Campylobacter Jejuni, a bacteria.
Campylobacter are gram-negative, motile rods meaning, that
or move on the culture plate and they are characteristic in
their seagull-shape with a single flagellum.
In fact, if you can remember one thing about Campylobacter,
it is that they appear like the seagull wings on staining.
They have very fastidious growth requirements as well
and in fact, require elevated temperatures, 42 degrees
Celsius in a carbon dioxide enriched environment.
So, to isolate Campylobacter as we’ll talk about in just a
one requires a specific culture plate and a specific culture
In addition Campylobacter are both oxidase and catalase
How do the Campylobacter cause their disease?
First and foremost like many other infections in the gut,
the Campylobacter Jejuni must invade the mucosal surfaces
throughout the intestine.
When embedded in the mucosal surfaces, they’re able to
create and produce toxins, endo, entero,
and cytotoxins, pretty much a full smorgasbord of toxins
being produced into the gut and affecting other gut lining
Now, the body of course is very anti-Campylobacter and does
whatever it can to remove that bacteria
as well as many others which are not supposed to normally be
in the intestine.
And so, the immune response to Campylobacter includes
complement cascade as well as development of antibodies.
And so, we’ll see in just a little bit, this immunologic
cascade has downstream effects
and sometimes allowing autoimmune type diseases to occur.
However, gastric juices when present are also a wonderful
way to get rid of Campylobacter
but hypersecretion of gastric juices of course,
can allow for additional damage including erosive lesions to
the intestines downstream.
Finally, the antibody mediated killing which the immune
the humoral immune system would precipitate against any
foreign invader many times creates a cross-linked reaction
to parts of the Campylobacter cell wall which develops
to other parts of the human neurologic system and
As I just mentioned, these then can create an auto-immune
allowing further disease to occur, not just gastrointestinal
But the major problem from Campylobacter is indeed that.
Acute gastroenteritis, typically transmitted through
Yes, that’s poop to mouth and it does happen and it many
times happens with person to person contact as well.
As a brief reminder, washing your hands, good idea
especially after going to the toilet.
Ingesting undercooked poultry as well as undercooked meats
and unpasteurized milk
are other frequent sources of Campylobacter
and in fact, one can sometimes see point source outbreaks in
associated with contamination of their water supply with
Also, contact with infected animals especially sharing
kisses, those lovely kisses
with cats, dogs, puppies, and pigs, can all contribute to
causing Campylobacter disease.
What are the risk factors for developing Campylobacter
because of course, this organism is somewhat ubiquitous?
Pretty much having a lack of gastric acids or those who are
acking either a humoral response, an antibody or
or those rare individuals who are complement deficient.
Acute gastroenteritis caused by Campylobacter is unpleasant
It’s perhaps not the most severe gastroenteritis in the
certainly not when compared to Salmonella or Shigella but it
is all by itself plenty unpleasant.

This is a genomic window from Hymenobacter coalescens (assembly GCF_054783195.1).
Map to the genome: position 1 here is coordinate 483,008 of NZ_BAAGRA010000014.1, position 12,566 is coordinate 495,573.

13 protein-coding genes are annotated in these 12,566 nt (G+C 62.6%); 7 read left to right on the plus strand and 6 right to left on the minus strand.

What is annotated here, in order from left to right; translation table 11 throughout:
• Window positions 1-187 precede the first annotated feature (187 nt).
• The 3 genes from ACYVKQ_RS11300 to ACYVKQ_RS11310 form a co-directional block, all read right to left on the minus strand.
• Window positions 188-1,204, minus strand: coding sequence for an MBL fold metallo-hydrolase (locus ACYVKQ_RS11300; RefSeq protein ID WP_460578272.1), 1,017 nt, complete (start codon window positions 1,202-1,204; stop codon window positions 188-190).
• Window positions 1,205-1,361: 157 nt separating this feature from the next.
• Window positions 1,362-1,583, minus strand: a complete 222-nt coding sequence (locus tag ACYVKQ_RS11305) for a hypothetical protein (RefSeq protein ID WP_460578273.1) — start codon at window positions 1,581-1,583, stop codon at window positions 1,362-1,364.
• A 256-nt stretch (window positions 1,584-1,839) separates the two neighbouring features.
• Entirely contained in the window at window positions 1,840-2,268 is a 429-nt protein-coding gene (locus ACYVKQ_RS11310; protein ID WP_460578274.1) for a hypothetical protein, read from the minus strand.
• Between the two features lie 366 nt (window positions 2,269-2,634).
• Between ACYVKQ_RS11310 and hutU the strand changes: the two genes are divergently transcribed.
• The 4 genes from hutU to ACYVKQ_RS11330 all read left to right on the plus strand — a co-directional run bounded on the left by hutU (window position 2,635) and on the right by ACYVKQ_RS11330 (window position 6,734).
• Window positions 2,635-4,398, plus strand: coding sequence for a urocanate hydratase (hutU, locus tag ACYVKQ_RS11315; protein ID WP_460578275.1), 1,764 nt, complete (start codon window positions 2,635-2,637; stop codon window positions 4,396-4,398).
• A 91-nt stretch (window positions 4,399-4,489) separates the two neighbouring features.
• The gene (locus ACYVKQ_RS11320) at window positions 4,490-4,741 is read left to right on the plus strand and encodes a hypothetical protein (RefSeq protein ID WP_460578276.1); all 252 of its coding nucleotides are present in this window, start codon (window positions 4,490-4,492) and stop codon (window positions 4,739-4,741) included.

Typical patients will have a watery, scantily bloody
diarrhea along with vomiting and fever
is certainly along with malaise which may last up to one
Along with the gastrointestinal complaints, there is crampy
abdominal pain all over
and there may even be purulent material or pus in the stool.
Here is the mention of the autoimmune diseases that I had
briefly discussed before.
Molecular mimicry to structures of the Campylobacter cell
wall will trigger antibody production
which in some patients may precipitate Guillain-Barre
excuse me, an ascending paralysis as well as reactive
arthritis, typically in patients who are HLA-B27 positive.
Now, the risk for developing Guillain-Barre or
post-infectious reactive arthritis is not equal going both
While many patients with Guillain-Barre syndrome
for example have had Campylobacter infection preceding the
onset of their disease,
it is not true that many Campylobacter infected patients
will develop Guillain-Barre.
In fact, the overall or relative risk for developing
or post-infectious reactive arthritis if one develops
Campylobacter infection is quite low.
Prevention, treatment, and also, diagnosis.
So, as I mentioned before, Campylobacter has very specific
and if one is ordering stool cultures to look for
Campylobacter, one has to specifically request the so called
a Campylobacter plate which will tell the lab to grow that
particular agar or culture source at 42 degrees Celsius
and in a carbon dioxide enriched environment.
Treatment for Campylobacter is most often accomplished with
a macrolide antibiotic
such as erythromycin or azithromycin or secondarily, a
Now, for those of you who have taken erythromycin for
treatment of an infection,
you may realize that sometimes the treatment is worse than
Macrolides frequently are associated with their own
perhaps, making the patient far more miserable than they
Most patients do not require antibiotic treatment for
Campylobacter as it does resolve spontaneously.
The principal effect of treatment needs to be to maintain
hydration and replace any loss of nutrients or electrolytes.
So, Campylobacter, remember, seagull-shaped,
special growth requirements in a carbon dioxide enriched
environment and warm,
and potentially, a risk factor for developing Guillain-Barre
or post-infectious reactive arthritis, and that my friends